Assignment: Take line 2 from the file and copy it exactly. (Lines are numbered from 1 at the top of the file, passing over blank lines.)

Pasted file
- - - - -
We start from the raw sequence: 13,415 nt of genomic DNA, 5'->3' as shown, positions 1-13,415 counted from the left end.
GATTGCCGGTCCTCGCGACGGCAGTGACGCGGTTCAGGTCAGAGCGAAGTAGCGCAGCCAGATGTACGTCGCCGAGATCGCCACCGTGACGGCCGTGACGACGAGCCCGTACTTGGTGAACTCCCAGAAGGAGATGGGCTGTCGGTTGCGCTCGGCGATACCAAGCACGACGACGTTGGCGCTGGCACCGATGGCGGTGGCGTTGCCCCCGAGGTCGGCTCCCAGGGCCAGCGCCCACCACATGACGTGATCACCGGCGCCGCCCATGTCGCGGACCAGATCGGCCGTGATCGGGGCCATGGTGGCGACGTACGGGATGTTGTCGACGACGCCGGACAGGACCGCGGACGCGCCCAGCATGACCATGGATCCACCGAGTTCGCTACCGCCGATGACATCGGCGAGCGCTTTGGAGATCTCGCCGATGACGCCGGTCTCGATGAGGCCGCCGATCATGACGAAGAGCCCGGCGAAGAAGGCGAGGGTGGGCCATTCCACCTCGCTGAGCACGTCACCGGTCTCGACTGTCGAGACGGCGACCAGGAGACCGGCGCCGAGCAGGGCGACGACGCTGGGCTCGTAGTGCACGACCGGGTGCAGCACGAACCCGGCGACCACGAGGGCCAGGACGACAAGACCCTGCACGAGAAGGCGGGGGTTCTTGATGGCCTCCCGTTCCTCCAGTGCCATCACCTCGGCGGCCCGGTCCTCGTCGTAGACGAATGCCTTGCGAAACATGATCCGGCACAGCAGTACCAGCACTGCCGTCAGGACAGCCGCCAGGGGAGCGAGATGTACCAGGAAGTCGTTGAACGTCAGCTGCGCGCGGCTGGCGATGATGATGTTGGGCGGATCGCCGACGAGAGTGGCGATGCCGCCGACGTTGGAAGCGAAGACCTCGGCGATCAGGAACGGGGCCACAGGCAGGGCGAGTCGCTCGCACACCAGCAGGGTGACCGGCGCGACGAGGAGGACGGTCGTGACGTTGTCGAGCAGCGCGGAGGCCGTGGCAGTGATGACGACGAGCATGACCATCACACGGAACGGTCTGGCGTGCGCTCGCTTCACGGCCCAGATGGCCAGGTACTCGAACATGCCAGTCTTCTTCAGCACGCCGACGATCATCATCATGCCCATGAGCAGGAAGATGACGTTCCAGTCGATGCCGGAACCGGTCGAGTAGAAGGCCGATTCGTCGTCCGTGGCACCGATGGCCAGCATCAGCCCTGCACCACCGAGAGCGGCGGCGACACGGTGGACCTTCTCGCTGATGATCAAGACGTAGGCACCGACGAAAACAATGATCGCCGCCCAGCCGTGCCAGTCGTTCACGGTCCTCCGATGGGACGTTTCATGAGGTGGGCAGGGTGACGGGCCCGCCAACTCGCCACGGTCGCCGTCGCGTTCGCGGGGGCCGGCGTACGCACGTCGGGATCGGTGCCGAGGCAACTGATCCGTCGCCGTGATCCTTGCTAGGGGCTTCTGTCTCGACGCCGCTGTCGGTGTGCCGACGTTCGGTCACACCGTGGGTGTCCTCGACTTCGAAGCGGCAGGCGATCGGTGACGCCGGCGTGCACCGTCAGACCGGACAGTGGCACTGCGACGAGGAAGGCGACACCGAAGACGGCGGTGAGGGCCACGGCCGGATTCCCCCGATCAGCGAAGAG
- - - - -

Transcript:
GATTGCCGGTCCTCGCGACGGCAGTGACGCGGTTCAGGTCAGAGCGAAGTAGCGCAGCCAGATGTACGTCGCCGAGATCGCCACCGTGACGGCCGTGACGACGAGCCCGTACTTGGTGAACTCCCAGAAGGAGATGGGCTGTCGGTTGCGCTCGGCGATACCAAGCACGACGACGTTGGCGCTGGCACCGATGGCGGTGGCGTTGCCCCCGAGGTCGGCTCCCAGGGCCAGCGCCCACCACATGACGTGATCACCGGCGCCGCCCATGTCGCGGACCAGATCGGCCGTGATCGGGGCCATGGTGGCGACGTACGGGATGTTGTCGACGACGCCGGACAGGACCGCGGACGCGCCCAGCATGACCATGGATCCACCGAGTTCGCTACCGCCGATGACATCGGCGAGCGCTTTGGAGATCTCGCCGATGACGCCGGTCTCGATGAGGCCGCCGATCATGACGAAGAGCCCGGCGAAGAAGGCGAGGGTGGGCCATTCCACCTCGCTGAGCACGTCACCGGTCTCGACTGTCGAGACGGCGACCAGGAGACCGGCGCCGAGCAGGGCGACGACGCTGGGCTCGTAGTGCACGACCGGGTGCAGCACGAACCCGGCGACCACGAGGGCCAGGACGACAAGACCCTGCACGAGAAGGCGGGGGTTCTTGATGGCCTCCCGTTCCTCCAGTGCCATCACCTCGGCGGCCCGGTCCTCGTCGTAGACGAATGCCTTGCGAAACATGATCCGGCACAGCAGTACCAGCACTGCCGTCAGGACAGCCGCCAGGGGAGCGAGATGTACCAGGAAGTCGTTGAACGTCAGCTGCGCGCGGCTGGCGATGATGATGTTGGGCGGATCGCCGACGAGAGTGGCGATGCCGCCGACGTTGGAAGCGAAGACCTCGGCGATCAGGAACGGGGCCACAGGCAGGGCGAGTCGCTCGCACACCAGCAGGGTGACCGGCGCGACGAGGAGGACGGTCGTGACGTTGTCGAGCAGCGCGGAGGCCGTGGCAGTGATGACGACGAGCATGACCATCACACGGAACGGTCTGGCGTGCGCTCGCTTCACGGCCCAGATGGCCAGGTACTCGAACATGCCAGTCTTCTTCAGCACGCCGACGATCATCATCATGCCCATGAGCAGGAAGATGACGTTCCAGTCGATGCCGGAACCGGTCGAGTAGAAGGCCGATTCGTCGTCCGTGGCACCGATGGCCAGCATCAGCCCTGCACCACCGAGAGCGGCGGCGACACGGTGGACCTTCTCGCTGATGATCAAGACGTAGGCACCGACGAAAACAATGATCGCCGCCCAGCCGTGCCAGTCGTTCACGGTCCTCCGATGGGACGTTTCATGAGGTGGGCAGGGTGACGGGCCCGCCAACTCGCCACGGTCGCCGTCGCGTTCGCGGGGGCCGGCGTACGCACGTCGGGATCGGTGCCGAGGCAACTGATCCGTCGCCGTGATCCTTGCTAGGGGCTTCTGTCTCGACGCCGCTGTCGGTGTGCCGACGTTCGGTCACACCGTGGGTGTCCTCGACTTCGAAGCGGCAGGCGATCGGTGACGCCGGCGTGCACCGTCAGACCGGACAGTGGCACTGCGACGAGGAAGGCGACACCGAAGACGGCGGTGAGGGCCACGGCCGGATTCCCCCGATCAGCGAAGAG